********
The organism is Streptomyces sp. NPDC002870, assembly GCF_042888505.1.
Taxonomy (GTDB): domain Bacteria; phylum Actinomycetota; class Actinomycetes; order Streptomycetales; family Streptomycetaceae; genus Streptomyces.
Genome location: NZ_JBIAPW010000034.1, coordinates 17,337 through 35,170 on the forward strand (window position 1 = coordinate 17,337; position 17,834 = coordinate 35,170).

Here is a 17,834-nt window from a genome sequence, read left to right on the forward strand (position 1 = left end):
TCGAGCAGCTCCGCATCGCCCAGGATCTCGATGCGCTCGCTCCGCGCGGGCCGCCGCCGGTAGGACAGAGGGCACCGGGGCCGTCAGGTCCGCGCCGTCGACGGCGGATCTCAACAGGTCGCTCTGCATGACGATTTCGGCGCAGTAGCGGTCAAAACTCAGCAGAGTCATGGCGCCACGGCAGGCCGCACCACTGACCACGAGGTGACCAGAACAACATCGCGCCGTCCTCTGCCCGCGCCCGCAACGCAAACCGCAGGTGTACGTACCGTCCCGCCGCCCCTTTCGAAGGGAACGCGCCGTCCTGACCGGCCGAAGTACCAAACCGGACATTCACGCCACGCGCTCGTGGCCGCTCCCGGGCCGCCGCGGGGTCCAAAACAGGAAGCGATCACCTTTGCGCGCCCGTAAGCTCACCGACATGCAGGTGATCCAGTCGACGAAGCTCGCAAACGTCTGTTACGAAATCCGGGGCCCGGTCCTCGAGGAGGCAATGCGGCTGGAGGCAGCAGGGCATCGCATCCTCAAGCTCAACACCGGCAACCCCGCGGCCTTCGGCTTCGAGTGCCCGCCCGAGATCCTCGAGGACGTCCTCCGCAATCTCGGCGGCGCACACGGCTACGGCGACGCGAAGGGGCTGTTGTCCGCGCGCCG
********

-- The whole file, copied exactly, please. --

The organism is Streptomyces sp. NPDC002870, assembly GCF_042888505.1.
Taxonomy (GTDB): domain Bacteria; phylum Actinomycetota; class Actinomycetes; order Streptomycetales; family Streptomycetaceae; genus Streptomyces.
Genome location: NZ_JBIAPW010000034.1, coordinates 17,337 through 35,170 on the forward strand (window position 1 = coordinate 17,337; position 17,834 = coordinate 35,170).

Here is a 17,834-nt window from a genome sequence, read left to right on the forward strand (position 1 = left end):
TCGAGCAGCTCCGCATCGCCCAGGATCTCGATGCGCTCGCTCCGCGCGGGCCGCCGCCGGTAGGACAGAGGGCACCGGGGCCGTCAGGTCCGCGCCGTCGACGGCGGATCTCAACAGGTCGCTCTGCATGACGATTTCGGCGCAGTAGCGGTCAAAACTCAGCAGAGTCATGGCGCCACGGCAGGCCGCACCACTGACCACGAGGTGACCAGAACAACATCGCGCCGTCCTCTGCCCGCGCCCGCAACGCAAACCGCAGGTGTACGTACCGTCCCGCCGCCCCTTTCGAAGGGAACGCGCCGTCCTGACCGGCCGAAGTACCAAACCGGACATTCACGCCACGCGCTCGTGGCCGCTCCCGGGCCGCCGCGGGGTCCAAAACAGGAAGCGATCACCTTTGCGCGCCCGTAAGCTCACCGACATGCAGGTGATCCAGTCGACGAAGCTCGCAAACGTCTGTTACGAAATCCGGGGCCCGGTCCTCGAGGAGGCAATGCGGCTGGAGGCAGCAGGGCATCGCATCCTCAAGCTCAACACCGGCAACCCCGCGGCCTTCGGCTTCGAGTGCCCGCCCGAGATCCTCGAGGACGTCCTCCGCAATCTCGGCGGCGCACACGGCTACGGCGACGCGAAGGGGCTGTTGTCCGCGCGCCG